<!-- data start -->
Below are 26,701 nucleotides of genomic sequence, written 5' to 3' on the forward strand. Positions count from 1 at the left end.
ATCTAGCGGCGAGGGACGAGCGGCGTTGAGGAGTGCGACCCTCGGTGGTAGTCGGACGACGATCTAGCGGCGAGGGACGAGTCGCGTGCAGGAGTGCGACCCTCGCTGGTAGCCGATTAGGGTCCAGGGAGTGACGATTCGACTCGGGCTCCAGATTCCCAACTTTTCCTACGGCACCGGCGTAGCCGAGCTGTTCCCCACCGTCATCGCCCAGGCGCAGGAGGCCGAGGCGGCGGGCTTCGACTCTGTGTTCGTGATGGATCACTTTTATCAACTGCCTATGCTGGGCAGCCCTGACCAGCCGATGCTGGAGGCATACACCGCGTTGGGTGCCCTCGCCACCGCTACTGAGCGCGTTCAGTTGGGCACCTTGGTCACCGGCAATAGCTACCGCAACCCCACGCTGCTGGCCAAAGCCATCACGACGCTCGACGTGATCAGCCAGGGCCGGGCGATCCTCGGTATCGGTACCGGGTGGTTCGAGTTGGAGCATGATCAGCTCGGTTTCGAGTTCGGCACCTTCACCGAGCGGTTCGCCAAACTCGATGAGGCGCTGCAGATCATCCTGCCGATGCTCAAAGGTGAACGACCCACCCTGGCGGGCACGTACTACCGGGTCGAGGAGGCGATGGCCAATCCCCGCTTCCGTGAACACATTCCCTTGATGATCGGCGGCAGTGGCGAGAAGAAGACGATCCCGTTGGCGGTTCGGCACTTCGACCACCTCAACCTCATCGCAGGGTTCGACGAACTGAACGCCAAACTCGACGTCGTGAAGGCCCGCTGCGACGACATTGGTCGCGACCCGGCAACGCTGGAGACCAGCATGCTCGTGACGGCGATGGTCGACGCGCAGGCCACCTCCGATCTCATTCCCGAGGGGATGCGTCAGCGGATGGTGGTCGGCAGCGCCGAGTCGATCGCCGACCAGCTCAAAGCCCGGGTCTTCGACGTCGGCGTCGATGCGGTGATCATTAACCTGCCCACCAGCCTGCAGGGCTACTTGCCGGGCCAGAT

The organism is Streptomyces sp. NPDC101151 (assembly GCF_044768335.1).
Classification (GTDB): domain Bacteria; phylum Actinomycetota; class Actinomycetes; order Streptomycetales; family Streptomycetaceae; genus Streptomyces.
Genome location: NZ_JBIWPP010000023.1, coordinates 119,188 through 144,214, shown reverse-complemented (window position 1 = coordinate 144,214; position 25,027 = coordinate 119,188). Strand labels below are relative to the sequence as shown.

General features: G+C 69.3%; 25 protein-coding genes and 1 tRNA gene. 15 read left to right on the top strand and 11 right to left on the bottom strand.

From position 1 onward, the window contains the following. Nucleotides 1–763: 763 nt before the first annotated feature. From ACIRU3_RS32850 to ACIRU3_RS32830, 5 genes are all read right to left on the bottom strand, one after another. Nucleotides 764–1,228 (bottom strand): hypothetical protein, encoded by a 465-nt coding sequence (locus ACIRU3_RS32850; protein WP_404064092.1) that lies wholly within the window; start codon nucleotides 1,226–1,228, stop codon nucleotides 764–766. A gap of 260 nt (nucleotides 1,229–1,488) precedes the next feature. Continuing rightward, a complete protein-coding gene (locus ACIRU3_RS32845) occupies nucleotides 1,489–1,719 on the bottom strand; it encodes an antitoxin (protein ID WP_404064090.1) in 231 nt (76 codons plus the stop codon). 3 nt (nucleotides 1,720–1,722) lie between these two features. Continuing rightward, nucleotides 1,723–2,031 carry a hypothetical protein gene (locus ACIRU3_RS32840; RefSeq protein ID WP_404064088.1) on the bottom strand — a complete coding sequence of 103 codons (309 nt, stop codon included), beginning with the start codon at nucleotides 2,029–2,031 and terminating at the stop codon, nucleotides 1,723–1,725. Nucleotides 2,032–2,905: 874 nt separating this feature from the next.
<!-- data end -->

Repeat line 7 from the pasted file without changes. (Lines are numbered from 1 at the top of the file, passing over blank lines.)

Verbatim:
From position 1 onward, the window contains the following. Nucleotides 1–763: 763 nt before the first annotated feature. From ACIRU3_RS32850 to ACIRU3_RS32830, 5 genes are all read right to left on the bottom strand, one after another. Nucleotides 764–1,228 (bottom strand): hypothetical protein, encoded by a 465-nt coding sequence (locus ACIRU3_RS32850; protein WP_404064092.1) that lies wholly within the window; start codon nucleotides 1,226–1,228, stop codon nucleotides 764–766. A gap of 260 nt (nucleotides 1,229–1,488) precedes the next feature. Continuing rightward, a complete protein-coding gene (locus ACIRU3_RS32845) occupies nucleotides 1,489–1,719 on the bottom strand; it encodes an antitoxin (protein ID WP_404064090.1) in 231 nt (76 codons plus the stop codon). 3 nt (nucleotides 1,720–1,722) lie between these two features. Continuing rightward, nucleotides 1,723–2,031 carry a hypothetical protein gene (locus ACIRU3_RS32840; RefSeq protein ID WP_404064088.1) on the bottom strand — a complete coding sequence of 103 codons (309 nt, stop codon included), beginning with the start codon at nucleotides 2,029–2,031 and terminating at the stop codon, nucleotides 1,723–1,725. Nucleotides 2,032–2,905: 874 nt separating this feature from the next.